15th December 1921
Royal Irish Constabulary
Report on incident at Carlow Railway Station on
15th December 1921.
Constable Ronayne and Constable Morrissey were on duty near the
weighing machine at Carlow Railway Station, between two and three
o'clock in the evening, when a group of eight or nine men came on
the platform, one of them rushed over to them and shouted "hands up"
and then presented a revolver and fired point blank at Constable
Ronayne. The bullet struck him in the chest and he fell on the
platform. While he was down, he received some very severe treatment
with some of the men kicking him on the ground. Constable Morrissey
was dragged to the ground and kicked about the place.
When the attackers cleared off Constable Morrissey went to
Ronayne's assistance and with the aid of a civilian managed to drag
the wounded man several hundred yards to the County Infirmary. He
was later transferred to Steeven's Hospital in Dublin where he made
a good recovery.
Constable Ronayne had joined the British Army in 1914 and fought
all through the war in France. After being demobilised in 1919 he
joined a shipping company. He joined the Royal Irish Constabulary on
the 15th March 1920. His wage was £180 a year while in the police.
In January 1922 Constable Ronayne was awarded £2,200 in damages in a
Malicious Injury claim at Carlow Court. The award was levied off the
The above is a true and
accurate transcript of the original document.
Footnote from Michael Purcell
This incident took place in December 1921 during the Truce,
therefore Constables Ronayne or Morrissy should not have been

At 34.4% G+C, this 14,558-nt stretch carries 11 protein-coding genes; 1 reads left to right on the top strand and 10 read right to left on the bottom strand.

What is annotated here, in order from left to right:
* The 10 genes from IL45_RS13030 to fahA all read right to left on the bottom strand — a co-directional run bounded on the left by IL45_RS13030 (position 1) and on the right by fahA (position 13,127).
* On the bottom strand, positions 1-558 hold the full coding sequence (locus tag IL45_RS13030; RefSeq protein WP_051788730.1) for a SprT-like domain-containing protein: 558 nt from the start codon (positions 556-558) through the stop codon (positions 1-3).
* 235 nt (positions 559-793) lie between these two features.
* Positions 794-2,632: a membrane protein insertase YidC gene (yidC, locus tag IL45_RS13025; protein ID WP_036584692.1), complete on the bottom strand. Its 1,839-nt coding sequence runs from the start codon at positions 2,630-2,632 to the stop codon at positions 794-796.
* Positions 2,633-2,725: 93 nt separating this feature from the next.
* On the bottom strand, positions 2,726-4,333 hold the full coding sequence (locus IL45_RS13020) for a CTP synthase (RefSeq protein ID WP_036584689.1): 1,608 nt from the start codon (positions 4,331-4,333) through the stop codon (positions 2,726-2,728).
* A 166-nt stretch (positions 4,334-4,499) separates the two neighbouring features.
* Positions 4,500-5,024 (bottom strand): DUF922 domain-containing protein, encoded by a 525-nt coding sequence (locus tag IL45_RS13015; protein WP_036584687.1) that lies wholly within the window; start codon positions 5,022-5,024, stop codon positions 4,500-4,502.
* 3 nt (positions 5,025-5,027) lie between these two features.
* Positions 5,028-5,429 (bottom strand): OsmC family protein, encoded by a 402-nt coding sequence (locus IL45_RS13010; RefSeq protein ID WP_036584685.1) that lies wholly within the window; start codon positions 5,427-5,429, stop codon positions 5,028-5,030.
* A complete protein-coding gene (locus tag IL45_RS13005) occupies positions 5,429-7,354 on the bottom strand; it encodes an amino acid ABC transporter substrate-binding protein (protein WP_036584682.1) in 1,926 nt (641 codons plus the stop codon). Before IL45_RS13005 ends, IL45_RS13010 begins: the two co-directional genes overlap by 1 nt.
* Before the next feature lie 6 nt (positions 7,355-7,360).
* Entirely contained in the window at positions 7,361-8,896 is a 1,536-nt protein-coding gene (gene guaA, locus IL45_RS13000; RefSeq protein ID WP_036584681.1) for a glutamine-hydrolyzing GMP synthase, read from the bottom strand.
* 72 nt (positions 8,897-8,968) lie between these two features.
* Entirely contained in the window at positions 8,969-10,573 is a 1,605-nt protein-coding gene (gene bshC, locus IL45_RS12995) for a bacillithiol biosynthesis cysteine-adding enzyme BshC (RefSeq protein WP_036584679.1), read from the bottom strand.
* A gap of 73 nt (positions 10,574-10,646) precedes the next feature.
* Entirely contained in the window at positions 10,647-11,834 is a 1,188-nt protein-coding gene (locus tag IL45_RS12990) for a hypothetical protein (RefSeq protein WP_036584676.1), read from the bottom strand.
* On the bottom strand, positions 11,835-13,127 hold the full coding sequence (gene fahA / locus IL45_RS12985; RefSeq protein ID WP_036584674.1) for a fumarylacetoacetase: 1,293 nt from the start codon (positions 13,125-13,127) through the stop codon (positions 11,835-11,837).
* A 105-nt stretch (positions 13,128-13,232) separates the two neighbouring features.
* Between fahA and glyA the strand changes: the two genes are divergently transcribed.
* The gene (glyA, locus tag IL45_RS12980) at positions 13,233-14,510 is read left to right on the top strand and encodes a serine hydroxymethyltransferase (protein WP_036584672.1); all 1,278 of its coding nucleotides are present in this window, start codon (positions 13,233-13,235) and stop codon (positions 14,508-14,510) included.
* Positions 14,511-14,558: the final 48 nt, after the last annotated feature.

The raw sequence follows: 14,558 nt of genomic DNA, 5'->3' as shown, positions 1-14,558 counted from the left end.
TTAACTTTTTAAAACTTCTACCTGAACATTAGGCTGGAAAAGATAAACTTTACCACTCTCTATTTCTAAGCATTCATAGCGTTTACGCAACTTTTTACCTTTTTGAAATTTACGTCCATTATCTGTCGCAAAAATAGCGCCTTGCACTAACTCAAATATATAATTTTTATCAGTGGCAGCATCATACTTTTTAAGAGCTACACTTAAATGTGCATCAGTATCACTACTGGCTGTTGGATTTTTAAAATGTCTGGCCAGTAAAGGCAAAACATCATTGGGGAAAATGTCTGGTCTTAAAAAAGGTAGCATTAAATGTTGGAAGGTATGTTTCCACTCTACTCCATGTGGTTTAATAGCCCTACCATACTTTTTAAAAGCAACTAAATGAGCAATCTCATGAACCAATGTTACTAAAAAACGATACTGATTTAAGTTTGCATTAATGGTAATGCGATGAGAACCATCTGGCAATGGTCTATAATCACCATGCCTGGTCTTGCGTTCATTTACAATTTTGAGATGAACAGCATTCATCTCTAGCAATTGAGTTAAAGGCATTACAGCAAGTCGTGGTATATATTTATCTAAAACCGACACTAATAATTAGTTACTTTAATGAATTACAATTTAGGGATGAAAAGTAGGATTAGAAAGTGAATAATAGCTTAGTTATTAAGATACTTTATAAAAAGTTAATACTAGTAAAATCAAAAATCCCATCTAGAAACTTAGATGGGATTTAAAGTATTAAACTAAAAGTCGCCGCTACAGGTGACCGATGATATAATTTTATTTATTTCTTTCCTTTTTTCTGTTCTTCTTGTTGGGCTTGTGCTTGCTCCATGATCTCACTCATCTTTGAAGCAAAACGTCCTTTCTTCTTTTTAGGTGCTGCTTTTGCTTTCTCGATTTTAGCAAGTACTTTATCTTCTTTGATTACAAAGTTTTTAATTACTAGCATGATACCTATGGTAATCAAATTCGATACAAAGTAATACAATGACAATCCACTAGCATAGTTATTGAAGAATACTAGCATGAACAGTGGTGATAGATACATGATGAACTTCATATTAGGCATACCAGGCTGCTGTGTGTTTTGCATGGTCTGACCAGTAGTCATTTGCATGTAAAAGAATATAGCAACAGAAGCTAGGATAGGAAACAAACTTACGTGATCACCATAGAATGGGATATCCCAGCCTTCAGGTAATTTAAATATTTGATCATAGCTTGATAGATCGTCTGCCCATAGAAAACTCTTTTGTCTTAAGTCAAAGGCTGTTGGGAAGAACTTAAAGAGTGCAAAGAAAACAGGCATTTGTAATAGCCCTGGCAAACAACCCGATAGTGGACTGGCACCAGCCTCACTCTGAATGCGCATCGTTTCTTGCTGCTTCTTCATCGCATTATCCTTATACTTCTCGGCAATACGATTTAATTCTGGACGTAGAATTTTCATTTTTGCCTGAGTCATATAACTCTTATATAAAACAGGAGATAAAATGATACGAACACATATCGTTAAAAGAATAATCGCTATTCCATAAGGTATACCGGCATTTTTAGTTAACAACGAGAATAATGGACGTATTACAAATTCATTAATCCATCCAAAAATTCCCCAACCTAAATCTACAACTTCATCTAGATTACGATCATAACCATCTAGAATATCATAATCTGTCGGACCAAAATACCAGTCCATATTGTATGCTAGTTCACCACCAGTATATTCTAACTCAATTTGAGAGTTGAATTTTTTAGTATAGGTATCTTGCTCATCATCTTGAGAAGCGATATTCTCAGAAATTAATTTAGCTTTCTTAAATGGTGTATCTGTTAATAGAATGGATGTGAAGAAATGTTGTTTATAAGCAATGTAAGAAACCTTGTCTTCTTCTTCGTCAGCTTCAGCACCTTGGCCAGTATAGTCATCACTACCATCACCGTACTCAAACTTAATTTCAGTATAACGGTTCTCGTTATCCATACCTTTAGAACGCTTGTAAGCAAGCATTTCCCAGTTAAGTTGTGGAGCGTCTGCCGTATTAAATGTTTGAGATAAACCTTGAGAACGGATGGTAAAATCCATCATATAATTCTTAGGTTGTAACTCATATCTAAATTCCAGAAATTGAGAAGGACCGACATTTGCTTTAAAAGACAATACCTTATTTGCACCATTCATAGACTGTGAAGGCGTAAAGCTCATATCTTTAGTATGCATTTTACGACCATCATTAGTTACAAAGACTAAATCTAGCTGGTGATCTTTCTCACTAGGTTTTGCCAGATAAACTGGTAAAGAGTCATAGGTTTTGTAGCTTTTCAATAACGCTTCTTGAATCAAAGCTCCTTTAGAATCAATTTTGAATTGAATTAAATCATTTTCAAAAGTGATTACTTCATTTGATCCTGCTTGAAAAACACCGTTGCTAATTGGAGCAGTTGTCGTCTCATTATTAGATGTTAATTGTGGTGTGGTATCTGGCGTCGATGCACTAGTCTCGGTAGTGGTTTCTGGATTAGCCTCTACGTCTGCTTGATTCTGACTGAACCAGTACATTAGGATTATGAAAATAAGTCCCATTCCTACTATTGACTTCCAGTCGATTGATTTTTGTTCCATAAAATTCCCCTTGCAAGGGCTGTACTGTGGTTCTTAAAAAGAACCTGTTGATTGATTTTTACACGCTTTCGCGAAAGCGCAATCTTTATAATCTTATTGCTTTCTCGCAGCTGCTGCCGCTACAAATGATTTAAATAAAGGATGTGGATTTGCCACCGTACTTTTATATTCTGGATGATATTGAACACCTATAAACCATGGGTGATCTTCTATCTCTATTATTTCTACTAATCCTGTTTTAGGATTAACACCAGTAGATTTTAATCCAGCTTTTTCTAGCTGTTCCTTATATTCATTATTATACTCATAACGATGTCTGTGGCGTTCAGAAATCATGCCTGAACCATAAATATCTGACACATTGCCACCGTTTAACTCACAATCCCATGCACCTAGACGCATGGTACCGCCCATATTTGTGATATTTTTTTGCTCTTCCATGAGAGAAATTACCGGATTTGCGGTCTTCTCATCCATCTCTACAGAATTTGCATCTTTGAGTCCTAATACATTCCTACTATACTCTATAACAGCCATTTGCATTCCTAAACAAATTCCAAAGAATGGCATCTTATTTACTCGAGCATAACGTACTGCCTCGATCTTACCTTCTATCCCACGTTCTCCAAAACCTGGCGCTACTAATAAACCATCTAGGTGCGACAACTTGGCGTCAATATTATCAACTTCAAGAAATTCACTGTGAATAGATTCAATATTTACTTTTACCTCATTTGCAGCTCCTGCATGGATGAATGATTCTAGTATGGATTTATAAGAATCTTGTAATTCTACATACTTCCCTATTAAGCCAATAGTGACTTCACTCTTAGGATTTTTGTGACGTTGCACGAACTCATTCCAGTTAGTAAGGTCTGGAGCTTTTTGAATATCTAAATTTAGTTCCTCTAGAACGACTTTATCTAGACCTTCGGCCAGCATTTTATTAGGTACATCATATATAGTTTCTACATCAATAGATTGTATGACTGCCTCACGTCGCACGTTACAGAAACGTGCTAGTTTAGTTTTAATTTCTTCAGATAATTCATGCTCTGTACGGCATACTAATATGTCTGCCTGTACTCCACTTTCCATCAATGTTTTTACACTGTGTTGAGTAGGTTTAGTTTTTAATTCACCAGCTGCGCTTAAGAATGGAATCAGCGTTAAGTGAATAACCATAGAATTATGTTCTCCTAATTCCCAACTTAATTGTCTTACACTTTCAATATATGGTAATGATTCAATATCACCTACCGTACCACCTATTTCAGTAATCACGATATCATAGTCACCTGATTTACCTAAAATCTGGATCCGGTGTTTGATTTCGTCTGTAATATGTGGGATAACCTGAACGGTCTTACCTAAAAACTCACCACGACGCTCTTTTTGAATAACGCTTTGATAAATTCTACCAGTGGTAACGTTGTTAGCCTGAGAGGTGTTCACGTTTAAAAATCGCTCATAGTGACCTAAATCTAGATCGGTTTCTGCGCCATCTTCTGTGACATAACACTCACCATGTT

"on duty" as stated in the report, and they were probably
unarmed as the Royal Irish Constabulary were technically
confined to barracks during this period. Unless they were
working undercover it would seem they were waiting for a train
when they were attacked. But this report was compiled by the
Irish Republican Police who may be trying to justify the action
of the "group of men" who attacked them by claiming that the
Constables were "on duty".
Nationalist and Leinster Times. December 1921.
A Prisoner's Home-Coming.
On Friday night John McDarby, Graiguecullen, arrived in Carlow
by rail, having completed his full term of twelve months, in
Mountjoy, as the result of a Court-martial, at which he was
sentenced on a charge of drilling with members of the Carlow
Fianna. Young McDarby looked in the best of spirits, and seemed
very little the worse of his long incarceration. He was met at
the station by a large crowd of friends, admirers and
sympathisers and a enthusiastic demonstration, impromptu took
place. As he was escorted home there was much enthusiasm, and it
was certainly some consolation for the young patriot and his
friends to witness such a heartening and inspiring welcome.
Terror. December 1921
Nationalist. December 1921.
Notice --- Important.
- I request the public in general to forward me any
information which may lead to the discovery and arrest of the
robbers who are going loose in Carlow town and county.
- I guarantee that, if such information is forth-coming there
will be a sudden halt to the march of those criminals, and that
they will be drastically dealt with by the Republican
- It is inadvisable that sums of money be taken on delivery
vans as the robbers seem intent on watching those vehicles for
- In case of robberies of any description persons should
immediately inform the nearest I.R.A. authorities so that they
may get on the track of the criminals.
- Every man should do his up-most to defend his own property
when no other help is at hand.
- Motor cars should never halt at night on any account.
- (signed) Liam Stack, Commandant, Irish Republican Army.
- Transcribed by M. Purcell c2010.
- Old newspapers in the PPP.
- The information contained in these
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